Again I think the organizers had done a good job with the choice of terrain, and they did "surprise" us with some new passages and some artificial fences to make some good routechoices. The course was good and very varied, and the use of the sanddunes was actually quite good, because it was totally change in orienteering. Of course the last part of the course in the park was simple, but good for the TV-production I guess. The forking system also worked well and this year the course-setter had done a good job making the distances of all possible courses the same. So when you had a long forking in the beginning you would get a shorter one later on the course. That's the right way to do it I think, so you won't get the advantage of having the long forkings on the first two legs.

I knew that it would be a challenge to run the sprint-final the day after the sprint-relay, because the relay often is linked to a lot of nervousness and emotions, and it can be difficult to let go of that afterwards. Especially because we ran in the evening and didn't really have time to analyze the race fully before going to bed. We got a lot of attention after the gold-medal (including a doping-test for me), and it would have been easy to get carried away with the success. But I was prepared for this situation and already on the drive back my focus shifted to the following days race.
The feeling was good before the race. Actually my body and mind were feeling more ready than the day before and I was really looking forward to race again. We had done good preparations and I knew the town of Forres in and out, because the area was quite small (the organizer had early announced road-closings).
The sprint-relay was 4,3km with 45m climb and some slow surface in the sanddunes. The winning-time was set to 14:30, but the fastest times were a bit slower. In the sprint-final the last bulletin said 4,1km, 25m climb and mostly road, with a winning-time of 15:00.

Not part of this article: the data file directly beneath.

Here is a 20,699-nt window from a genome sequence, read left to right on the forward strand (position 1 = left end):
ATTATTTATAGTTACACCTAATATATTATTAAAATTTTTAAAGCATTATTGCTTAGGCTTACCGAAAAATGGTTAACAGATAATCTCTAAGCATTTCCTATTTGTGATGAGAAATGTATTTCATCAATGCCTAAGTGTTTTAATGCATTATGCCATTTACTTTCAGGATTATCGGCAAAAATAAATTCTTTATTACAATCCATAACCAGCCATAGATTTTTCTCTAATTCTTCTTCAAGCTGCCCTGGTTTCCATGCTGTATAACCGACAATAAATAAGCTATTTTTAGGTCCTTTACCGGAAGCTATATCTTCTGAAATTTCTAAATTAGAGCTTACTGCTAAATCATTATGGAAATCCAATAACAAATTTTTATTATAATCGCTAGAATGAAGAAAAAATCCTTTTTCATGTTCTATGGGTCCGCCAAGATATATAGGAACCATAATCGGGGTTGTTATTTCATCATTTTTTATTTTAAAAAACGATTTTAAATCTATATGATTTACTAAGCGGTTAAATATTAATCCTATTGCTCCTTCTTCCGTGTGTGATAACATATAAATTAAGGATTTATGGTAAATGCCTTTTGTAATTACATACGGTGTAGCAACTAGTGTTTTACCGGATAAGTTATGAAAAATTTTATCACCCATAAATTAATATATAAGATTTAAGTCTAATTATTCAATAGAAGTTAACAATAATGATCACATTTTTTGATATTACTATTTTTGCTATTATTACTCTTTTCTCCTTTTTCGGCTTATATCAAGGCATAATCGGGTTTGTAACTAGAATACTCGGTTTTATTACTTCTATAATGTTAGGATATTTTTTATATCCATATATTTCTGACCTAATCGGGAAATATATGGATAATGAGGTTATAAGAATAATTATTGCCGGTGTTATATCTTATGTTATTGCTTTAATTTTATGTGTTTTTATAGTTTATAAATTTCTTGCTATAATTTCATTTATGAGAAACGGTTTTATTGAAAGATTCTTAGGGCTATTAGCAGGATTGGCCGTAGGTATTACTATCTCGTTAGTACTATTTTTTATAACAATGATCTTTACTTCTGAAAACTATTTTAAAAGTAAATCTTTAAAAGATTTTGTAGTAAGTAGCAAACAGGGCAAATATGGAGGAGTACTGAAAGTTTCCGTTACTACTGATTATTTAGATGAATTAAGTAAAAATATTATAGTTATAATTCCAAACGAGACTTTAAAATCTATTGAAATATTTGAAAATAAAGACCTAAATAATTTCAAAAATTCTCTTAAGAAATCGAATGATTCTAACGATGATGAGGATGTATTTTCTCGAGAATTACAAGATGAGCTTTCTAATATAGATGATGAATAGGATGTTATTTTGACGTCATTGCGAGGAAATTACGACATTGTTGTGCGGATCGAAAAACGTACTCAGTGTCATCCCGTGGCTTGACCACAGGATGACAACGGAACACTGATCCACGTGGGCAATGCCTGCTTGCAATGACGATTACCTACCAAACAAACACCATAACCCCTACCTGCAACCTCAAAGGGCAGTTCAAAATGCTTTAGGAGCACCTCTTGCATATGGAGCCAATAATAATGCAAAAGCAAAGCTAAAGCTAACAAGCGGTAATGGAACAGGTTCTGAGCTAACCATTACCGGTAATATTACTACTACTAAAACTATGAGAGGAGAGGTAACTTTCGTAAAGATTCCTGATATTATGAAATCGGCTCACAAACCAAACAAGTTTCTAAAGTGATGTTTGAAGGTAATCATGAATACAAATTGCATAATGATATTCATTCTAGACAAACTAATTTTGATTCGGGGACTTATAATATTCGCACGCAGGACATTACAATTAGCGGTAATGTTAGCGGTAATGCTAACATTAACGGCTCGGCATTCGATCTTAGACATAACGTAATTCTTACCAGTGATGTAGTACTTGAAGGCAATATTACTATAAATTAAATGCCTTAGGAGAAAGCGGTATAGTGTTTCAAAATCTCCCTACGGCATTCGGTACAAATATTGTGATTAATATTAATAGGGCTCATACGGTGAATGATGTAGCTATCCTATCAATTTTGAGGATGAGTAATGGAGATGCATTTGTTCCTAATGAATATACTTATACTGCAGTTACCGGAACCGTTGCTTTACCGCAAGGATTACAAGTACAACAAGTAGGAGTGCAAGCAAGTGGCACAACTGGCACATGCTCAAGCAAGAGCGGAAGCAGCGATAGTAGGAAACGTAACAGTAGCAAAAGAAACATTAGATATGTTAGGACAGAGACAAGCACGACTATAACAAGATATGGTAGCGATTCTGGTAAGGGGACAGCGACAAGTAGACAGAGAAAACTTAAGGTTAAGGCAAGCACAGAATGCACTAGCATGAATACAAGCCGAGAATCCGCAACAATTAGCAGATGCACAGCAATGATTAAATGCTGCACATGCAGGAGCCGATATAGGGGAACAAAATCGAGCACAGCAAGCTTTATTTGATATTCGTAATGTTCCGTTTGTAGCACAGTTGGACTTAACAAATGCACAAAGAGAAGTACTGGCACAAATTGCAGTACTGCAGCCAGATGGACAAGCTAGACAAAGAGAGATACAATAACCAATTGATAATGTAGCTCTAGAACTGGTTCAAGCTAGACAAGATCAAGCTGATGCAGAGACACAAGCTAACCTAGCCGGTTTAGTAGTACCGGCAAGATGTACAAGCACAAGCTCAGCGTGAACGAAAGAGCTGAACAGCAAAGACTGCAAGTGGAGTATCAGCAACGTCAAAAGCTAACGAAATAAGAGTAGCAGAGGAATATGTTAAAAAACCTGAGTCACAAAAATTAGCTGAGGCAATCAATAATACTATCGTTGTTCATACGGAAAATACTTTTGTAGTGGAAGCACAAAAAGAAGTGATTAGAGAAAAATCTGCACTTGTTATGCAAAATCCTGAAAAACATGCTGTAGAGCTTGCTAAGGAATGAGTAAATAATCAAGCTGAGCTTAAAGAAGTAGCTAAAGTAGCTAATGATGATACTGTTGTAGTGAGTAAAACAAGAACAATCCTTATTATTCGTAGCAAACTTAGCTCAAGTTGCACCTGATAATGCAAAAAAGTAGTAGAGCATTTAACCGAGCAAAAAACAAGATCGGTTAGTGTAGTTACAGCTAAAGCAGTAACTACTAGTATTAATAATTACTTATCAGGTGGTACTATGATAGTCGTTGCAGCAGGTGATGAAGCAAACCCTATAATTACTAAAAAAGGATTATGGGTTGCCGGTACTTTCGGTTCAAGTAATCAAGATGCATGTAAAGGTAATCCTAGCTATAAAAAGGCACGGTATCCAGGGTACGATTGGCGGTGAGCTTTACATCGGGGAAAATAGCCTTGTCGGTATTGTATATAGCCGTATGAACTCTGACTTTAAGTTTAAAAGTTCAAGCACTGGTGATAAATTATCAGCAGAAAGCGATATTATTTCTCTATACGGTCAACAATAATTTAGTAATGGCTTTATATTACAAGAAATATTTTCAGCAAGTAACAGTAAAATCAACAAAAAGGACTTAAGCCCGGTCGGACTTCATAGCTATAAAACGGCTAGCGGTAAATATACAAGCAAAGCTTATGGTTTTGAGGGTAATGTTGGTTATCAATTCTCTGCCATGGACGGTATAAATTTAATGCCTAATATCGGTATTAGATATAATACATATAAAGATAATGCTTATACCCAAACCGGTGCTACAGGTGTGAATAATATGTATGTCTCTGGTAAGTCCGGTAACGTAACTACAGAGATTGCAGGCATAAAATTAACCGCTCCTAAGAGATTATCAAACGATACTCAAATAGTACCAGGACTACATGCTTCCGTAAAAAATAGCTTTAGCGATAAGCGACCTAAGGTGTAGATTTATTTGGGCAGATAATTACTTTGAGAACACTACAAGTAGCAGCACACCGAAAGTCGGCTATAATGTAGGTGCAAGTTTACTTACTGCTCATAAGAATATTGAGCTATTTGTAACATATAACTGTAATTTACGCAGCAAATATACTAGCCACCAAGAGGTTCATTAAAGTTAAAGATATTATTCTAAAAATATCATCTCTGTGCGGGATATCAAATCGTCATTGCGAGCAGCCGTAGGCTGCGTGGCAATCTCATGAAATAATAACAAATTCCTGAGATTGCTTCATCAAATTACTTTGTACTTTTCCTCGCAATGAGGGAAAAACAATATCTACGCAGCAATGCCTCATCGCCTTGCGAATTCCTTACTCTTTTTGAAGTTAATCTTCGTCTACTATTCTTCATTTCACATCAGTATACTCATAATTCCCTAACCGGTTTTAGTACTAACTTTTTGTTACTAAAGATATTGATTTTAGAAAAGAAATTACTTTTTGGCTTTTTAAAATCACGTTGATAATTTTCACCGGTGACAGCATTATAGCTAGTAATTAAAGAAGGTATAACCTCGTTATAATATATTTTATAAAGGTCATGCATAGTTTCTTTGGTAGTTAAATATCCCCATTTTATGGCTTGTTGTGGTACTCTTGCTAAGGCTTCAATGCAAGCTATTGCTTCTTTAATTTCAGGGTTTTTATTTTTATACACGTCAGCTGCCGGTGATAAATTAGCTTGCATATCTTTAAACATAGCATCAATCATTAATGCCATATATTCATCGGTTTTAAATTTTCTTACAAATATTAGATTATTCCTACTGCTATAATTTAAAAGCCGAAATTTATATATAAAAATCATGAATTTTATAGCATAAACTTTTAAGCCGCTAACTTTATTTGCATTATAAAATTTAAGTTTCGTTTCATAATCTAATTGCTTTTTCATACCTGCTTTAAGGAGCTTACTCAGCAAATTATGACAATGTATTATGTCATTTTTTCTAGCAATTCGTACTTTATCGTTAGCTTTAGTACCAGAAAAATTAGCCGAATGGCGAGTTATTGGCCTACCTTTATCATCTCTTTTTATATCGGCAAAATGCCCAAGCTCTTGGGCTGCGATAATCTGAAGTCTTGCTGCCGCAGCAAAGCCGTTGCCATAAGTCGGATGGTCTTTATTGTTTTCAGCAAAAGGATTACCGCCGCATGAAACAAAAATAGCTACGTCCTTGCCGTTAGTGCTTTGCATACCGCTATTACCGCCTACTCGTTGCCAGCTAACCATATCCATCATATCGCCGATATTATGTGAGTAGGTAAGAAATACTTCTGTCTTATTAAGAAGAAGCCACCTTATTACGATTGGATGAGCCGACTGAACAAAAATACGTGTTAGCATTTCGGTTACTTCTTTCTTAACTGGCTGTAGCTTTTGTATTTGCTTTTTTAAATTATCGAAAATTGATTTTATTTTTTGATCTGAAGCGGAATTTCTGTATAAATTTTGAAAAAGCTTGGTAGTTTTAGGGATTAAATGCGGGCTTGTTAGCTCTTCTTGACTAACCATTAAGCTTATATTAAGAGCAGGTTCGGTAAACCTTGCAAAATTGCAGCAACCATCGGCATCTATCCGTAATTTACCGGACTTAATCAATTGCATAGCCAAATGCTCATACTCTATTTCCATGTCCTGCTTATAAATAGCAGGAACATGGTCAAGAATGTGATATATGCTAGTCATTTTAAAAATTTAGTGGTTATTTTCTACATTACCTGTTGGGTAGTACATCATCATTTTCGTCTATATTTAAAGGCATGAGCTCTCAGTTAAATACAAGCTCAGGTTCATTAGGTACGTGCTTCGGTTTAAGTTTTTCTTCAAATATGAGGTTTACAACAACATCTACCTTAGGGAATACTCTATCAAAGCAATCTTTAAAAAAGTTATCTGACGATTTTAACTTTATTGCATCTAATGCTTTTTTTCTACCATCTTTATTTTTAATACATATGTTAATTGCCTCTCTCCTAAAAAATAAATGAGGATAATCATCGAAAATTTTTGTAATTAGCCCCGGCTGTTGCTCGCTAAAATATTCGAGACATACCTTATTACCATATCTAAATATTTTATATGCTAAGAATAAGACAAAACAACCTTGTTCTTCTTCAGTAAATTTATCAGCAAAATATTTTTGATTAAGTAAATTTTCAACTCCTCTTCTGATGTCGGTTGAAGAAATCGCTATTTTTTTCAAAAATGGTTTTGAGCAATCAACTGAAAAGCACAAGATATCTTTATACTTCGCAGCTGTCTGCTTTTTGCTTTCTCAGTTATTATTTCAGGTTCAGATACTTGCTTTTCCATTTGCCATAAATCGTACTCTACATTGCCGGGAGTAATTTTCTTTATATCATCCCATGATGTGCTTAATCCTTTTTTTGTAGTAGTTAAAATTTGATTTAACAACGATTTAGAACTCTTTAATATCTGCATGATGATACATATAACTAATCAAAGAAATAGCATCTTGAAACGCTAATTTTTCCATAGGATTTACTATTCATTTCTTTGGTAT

So shorter, less climb, faster surface, no advantage of running together, but still 30 seconds slower. And when the organizers put up quite many artificial fences in the sprint-relay, where mass-start and forkings should make enough confusion, we were expecting (or at least hoping for) a very tricky sprint-final. Everyone knew every corner of the quite simple town, due to the open embargo-rules, so it wouldn't make any sense not to make some changes (put up some fences). Otherwise it would just be a running-competition?

But we were dissapointed... When I looked at the control descriptions 1-2 minutes before my start, the last 8 controls looked a lot like being in the park, so maybe it would be a fast last part in the park? Anyway, my plan was to look for extra black lines on weird places on the map I knew. Not to 1st control, not to 2nd control and not to 3rd control? On the longer leg to 3rd control I realized that maybe there would be no changes at all, and this would just be a matter of running speed?
But no, to 5th control one of the passages was closed, I realized it too late and had too turn back, loosing 7-8 seconds. Otherwise I did a quite good race, but the course was easy and often the routechoices appeared not to differ much in time. It was just about to choose one,  and put the map in the pocket, because you knew in your head where to go. I can't remember a sprint where I have looked so much on the map before the race and so few times on the map during the races...
I was especially dissapointed about the last part of the race in the park. Often it's on the last part of a sprint, you see differences and people making mistakes. This year it wasn't really possible to make a mistake on the last 1/3 of the course, out in the park...
The winning-time was estimated to be 15:00, but was won in 13:12... How is it possible to estimate so wrong? Or was it just to trick us?
If you look at the speed Jonas ran the course with an average speed of 3:13 min/km. Compared with last year, which was a quite fast sprint, the winning-speed was 3:33 min/km. This year we used touch-free punching though, but the speed still says a lot about the technical challenges of the course...
Maybe the organizers just want a close competition, by minimizing the challenges more or less to just running speed? If that's the case, they succeeded! But if you ask the runners, I think the majority would say that the course was too easy and boring, and not really suitable for a WOC.

But the course was as the course was, and I just wasn't good enough. Without the one mistake and two slow routechoices (12-15 seconds timeloss in total), I would have been close to a medal. But I'm simply just not fast enough on a course like this, compared to the 10 runners in front of me on the result-list. I was hoping for a better result, but I have to be satisfied with my performance which was quite stable.